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Dr. Vikram Sampat is an author and historian based in Bengaluru. Among his various works on Indian history, he has also authored a two-volume book on V D Savarkar, the propounder of the idea of Hindu nationalism – Hindutva- Savarkar: Echoes from a Forgotten Past 1883-1924 and Savarkar: A Contested Legacy 1924-1966.
Sampat is considered by the Hindu far-right as someone who is putting forth an accurate ‘indic version’ of India’s past. Sampat is invited to platforms that eulogize Hindu supremacy and propagate the idea of exclusive Hindu polity (Hindu Rashtra), like The Sangam Talks, The Jaipur Dialogues, and others. He often shares the stage and views with notable Hindu supremacists like R Ranganathan, J Sai Deepak, and Sanjay Dixit. Samptat’s pictures with prominent Hindu right-wing faces, including Narendra Modi and Mohan Bhagwat, demonstrate the political patronage he enjoys from India’s highest echelons of power.
He advocates the idea of an Indic Renaissance ( Hindu Renaissance) to reclaim the lost glory of the land. Through his writings, he equates Indian culture with that of Hindus and creates a binary of indigenous and non-indigenous in terms of religion, culture, and language. Islam and Muslims, he holds as alien to this land and considers them as the descendants of the “brutal invaders,” indicating that they (Muslims) deserve the treatment they are receiving from the majority of Hindus in contemporary India. His implicit accord to the atrocities being inflicted upon Muslims is accentuated by his complete silence on the Hindutva (Hindu nationalist) terror in India.
In a piece written for News18 on October 2021, titled “Leftist History Negates India’s Civilisational Greatness, Underplays Bloody Islamic Conquests,” he reiterated the same Hinduised version of India.
“While a nation-state is defined by codified laws and well-marked territories, a nation is a shared sense of emotional belonging to a common territorial and cultural entity. Right from the millennia-old invocation in traditional Hindu rituals invoking the spatial sacred geography as “Bharata Khanda” in “Bharata Varsha” and “Jambudwipa,” there are countless references to this shared emotional belonging in the epics, the Ramayana, Mahabharata and the Puranas — collectively termed as Itihasa,” he wrote.
He disregards India’s diversity while framing his idea of ‘Indic Civilization’ and Renaissance and even terms the period of Muslim rule as a “dark period” of Indian History. He equates the advent of Islam with supposed ‘Hindu trauma’ that, according to him, continues to persist. He hails Hindutva, the ideological root of Hindu extremism in India, by calling it a necessary defensive mechanism against external aggressions.
In an interview with Citti Media in 2022, he said that Hindutva and Hinduism are quite similar to the extent that they can be used interchangeably. Seeking to normalize the vicious agenda of Hindu dominance and violence that the idea of Hindutva carries, he said, “When you are dealing with theology that is unilateral and always thinks my way or the high way, theology with one book, one God, and one messenger. Anybody who does not subscribe to them is an infidel and needed to be treated in the worst manner, condemned to hell file, converting them, brutalizing them, and vandalizing them is the birthright of the faithful. In such a scenario, what does religion or faith which is so egalitarian, so embracive, so peaceful do, when it comes head-on with a theology which is so virulent and unilateral? You cant keep quoting the scriptures to such people.”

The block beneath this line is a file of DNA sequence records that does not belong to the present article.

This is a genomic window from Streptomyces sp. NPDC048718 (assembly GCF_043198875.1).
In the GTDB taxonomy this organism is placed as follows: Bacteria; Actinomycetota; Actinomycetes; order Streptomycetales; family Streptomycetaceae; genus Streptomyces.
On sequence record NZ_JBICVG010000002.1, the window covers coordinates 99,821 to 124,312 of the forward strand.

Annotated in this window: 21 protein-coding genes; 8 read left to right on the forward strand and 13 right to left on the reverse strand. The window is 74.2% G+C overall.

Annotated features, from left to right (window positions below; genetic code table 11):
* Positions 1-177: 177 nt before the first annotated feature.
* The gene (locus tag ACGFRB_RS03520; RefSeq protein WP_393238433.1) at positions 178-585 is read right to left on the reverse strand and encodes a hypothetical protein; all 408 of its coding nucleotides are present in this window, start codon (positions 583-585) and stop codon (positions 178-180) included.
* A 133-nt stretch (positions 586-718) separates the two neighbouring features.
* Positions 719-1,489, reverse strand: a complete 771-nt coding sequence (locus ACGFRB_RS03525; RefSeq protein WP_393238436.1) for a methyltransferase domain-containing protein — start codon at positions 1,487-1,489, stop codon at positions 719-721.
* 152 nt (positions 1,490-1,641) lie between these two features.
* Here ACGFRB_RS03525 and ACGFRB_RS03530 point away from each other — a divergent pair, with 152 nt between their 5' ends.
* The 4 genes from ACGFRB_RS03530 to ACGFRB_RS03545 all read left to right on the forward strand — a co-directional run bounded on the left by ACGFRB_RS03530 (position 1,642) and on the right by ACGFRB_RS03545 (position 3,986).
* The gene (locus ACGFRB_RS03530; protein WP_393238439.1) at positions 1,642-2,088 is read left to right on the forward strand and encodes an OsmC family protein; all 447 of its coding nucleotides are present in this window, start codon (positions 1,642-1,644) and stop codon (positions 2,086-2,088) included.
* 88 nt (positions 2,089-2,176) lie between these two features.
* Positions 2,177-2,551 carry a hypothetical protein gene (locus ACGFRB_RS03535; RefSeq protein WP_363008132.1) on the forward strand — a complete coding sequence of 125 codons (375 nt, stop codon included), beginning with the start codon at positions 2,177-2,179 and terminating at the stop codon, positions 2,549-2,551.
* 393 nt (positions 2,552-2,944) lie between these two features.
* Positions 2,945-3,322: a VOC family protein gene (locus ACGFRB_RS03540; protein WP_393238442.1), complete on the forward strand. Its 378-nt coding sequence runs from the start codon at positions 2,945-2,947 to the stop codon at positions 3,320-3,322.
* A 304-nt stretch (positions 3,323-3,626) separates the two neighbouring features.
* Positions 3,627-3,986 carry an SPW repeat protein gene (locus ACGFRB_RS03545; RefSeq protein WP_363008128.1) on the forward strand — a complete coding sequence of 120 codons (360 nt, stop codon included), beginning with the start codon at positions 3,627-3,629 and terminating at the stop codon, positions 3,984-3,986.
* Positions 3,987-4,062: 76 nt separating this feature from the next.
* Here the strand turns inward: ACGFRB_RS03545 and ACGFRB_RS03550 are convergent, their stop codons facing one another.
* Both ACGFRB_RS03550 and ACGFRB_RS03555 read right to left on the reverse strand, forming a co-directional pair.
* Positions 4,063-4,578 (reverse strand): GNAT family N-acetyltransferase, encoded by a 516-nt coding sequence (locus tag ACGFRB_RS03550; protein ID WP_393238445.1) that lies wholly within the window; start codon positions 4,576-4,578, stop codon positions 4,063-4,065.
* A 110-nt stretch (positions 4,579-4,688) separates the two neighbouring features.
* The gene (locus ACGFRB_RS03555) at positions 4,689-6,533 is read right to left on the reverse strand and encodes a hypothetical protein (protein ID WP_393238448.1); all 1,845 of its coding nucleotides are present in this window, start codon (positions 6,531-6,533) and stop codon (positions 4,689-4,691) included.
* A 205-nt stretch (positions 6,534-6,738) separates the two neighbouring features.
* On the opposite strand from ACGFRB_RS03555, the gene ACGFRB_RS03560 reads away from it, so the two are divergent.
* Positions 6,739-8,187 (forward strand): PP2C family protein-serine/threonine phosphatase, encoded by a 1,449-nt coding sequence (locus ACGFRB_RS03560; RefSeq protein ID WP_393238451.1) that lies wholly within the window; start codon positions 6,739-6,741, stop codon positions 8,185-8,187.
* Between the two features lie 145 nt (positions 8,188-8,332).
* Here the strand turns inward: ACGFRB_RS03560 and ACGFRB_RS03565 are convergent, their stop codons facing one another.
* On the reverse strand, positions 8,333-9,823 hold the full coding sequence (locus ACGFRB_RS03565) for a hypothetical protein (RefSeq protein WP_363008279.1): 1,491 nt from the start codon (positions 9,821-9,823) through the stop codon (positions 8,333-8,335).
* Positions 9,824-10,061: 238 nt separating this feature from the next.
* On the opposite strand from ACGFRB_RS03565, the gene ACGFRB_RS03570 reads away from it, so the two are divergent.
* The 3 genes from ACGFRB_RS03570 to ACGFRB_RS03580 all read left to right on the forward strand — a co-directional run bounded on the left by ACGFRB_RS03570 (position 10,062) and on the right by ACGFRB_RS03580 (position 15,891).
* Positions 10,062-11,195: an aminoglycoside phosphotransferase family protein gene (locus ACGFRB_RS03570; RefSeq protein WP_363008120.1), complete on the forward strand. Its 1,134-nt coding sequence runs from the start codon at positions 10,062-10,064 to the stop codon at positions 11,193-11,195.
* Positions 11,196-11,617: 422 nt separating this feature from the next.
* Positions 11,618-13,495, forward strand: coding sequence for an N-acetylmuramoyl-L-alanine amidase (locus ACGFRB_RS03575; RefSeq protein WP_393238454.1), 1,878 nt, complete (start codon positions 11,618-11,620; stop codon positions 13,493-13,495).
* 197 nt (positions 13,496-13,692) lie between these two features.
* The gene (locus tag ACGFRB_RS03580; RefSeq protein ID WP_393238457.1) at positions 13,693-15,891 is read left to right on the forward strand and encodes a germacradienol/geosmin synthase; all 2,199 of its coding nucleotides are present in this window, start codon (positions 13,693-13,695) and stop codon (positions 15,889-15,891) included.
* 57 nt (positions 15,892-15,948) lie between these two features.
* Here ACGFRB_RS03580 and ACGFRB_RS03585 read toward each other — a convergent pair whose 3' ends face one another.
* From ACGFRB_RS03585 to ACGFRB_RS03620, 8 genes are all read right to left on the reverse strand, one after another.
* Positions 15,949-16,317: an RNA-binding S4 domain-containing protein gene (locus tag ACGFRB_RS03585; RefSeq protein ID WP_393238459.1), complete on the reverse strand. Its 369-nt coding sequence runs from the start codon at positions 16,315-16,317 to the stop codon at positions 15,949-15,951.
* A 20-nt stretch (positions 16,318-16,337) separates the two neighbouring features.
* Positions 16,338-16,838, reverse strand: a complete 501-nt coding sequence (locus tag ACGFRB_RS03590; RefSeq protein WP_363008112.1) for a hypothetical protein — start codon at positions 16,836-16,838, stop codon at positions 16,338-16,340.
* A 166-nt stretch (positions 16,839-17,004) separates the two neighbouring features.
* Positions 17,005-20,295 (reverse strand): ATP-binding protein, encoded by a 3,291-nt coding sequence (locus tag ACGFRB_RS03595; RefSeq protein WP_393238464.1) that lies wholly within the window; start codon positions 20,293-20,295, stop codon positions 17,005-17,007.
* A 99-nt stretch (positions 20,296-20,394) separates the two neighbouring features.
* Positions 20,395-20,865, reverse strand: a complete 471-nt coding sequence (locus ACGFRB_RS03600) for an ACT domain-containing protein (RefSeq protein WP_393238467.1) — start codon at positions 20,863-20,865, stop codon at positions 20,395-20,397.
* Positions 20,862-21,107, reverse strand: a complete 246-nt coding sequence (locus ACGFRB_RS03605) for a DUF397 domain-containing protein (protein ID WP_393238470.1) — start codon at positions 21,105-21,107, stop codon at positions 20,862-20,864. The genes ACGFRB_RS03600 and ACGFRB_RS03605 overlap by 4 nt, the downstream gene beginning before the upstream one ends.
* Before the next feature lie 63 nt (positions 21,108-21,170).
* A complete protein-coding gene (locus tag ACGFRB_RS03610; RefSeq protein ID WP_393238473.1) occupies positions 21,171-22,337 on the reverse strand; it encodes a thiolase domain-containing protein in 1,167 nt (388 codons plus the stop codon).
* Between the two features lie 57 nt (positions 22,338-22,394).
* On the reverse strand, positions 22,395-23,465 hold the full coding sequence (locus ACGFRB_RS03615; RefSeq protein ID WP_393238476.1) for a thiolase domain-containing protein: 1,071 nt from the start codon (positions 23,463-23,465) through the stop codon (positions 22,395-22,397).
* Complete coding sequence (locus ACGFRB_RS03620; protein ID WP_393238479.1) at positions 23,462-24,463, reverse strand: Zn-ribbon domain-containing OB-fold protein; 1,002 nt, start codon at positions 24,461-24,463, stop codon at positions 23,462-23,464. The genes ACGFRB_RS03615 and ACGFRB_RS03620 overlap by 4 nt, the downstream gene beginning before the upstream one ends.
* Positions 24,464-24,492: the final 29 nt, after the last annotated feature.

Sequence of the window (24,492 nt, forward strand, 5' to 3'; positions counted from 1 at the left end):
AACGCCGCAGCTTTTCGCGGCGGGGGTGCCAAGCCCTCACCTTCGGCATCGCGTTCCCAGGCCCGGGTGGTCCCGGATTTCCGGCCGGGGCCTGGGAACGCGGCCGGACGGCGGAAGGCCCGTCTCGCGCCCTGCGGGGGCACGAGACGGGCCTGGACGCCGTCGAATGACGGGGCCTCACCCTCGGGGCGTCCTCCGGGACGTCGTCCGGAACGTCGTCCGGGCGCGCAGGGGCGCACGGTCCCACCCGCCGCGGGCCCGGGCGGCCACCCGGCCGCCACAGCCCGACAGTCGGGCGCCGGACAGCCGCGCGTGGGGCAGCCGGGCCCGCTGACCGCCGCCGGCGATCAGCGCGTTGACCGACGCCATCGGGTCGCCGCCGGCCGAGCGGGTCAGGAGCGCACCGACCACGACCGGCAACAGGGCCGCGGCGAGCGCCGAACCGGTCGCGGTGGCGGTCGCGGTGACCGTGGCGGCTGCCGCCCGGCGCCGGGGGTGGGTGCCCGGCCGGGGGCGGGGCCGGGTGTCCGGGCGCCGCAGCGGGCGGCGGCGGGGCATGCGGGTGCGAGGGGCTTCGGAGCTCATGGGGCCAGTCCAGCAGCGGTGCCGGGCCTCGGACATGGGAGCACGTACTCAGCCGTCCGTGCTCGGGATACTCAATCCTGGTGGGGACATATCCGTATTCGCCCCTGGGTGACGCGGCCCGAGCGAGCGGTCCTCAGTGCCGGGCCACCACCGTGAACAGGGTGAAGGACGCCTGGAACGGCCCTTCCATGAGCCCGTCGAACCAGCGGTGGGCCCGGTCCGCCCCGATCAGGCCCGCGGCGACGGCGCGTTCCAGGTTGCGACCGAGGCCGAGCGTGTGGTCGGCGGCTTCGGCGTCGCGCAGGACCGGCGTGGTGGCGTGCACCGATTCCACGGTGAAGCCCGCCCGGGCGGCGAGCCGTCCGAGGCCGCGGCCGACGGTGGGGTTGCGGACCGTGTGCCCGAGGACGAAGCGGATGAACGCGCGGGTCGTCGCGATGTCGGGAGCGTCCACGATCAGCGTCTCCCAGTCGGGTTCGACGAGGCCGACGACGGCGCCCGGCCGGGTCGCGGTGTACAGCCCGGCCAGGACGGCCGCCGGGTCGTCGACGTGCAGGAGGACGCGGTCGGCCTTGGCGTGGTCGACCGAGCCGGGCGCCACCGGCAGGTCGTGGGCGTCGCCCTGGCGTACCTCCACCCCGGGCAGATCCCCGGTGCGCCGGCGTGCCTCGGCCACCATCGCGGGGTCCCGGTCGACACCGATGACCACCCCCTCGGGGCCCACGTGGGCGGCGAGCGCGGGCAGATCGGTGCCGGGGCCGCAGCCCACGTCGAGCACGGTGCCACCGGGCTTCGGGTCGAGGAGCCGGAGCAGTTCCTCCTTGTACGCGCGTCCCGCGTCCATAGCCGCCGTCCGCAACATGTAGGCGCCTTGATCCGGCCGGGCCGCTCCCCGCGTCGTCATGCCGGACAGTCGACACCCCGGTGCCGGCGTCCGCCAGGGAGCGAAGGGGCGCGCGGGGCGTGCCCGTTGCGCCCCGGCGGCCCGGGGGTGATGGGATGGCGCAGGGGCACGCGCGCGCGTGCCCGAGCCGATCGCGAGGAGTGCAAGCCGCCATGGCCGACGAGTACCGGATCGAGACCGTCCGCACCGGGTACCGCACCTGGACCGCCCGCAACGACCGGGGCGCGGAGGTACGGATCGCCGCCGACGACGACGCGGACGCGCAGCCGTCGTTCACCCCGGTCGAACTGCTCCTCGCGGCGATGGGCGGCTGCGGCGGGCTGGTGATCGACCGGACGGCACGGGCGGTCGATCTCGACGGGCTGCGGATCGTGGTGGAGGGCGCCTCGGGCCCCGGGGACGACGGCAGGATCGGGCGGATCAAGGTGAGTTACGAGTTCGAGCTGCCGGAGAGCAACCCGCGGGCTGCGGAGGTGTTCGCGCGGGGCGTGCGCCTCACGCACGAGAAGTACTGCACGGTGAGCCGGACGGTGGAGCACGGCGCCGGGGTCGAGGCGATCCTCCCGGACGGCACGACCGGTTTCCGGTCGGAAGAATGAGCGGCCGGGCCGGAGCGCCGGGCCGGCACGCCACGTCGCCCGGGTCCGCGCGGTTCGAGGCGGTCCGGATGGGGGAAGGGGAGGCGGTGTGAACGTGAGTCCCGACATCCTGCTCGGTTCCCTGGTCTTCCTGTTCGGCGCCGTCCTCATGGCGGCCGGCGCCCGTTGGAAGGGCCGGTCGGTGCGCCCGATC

In an interview with Times Now in December 2022, Sampat applauded Narendra Modi for promoting Indic faiths and culture by participating in Hindu rituals and ceremonies.
“If the Indic faiths that have originated from this land, where else will they be celebrated and exalted if not here? They will be celebrated in the OIC nations! I see nothing wrong in the fact that you can be the head of the government but at the same time, you also participate in events that highlight the civilizational glory of this country,” he said.
In February 2022, his two-volume biography of V D Savarkar was embroiled in plagiarism allegations by notable historians. A letter written to the President of the Royal Historical Society in the United Kingdom by three historians: Georgetown University professor Ananya Chakravarti; Rohit Chopra from Santa Clara University; and Rutgers University academic Audrey Truschke, raised concerns about a “long-standing pattern of plagiarism” in the work of Vikram Sampath, who is a member of the Society. Sampat, however, obtained a favorable order in the matter from the court. The case is still pending with the Delhi High Court for final disposal.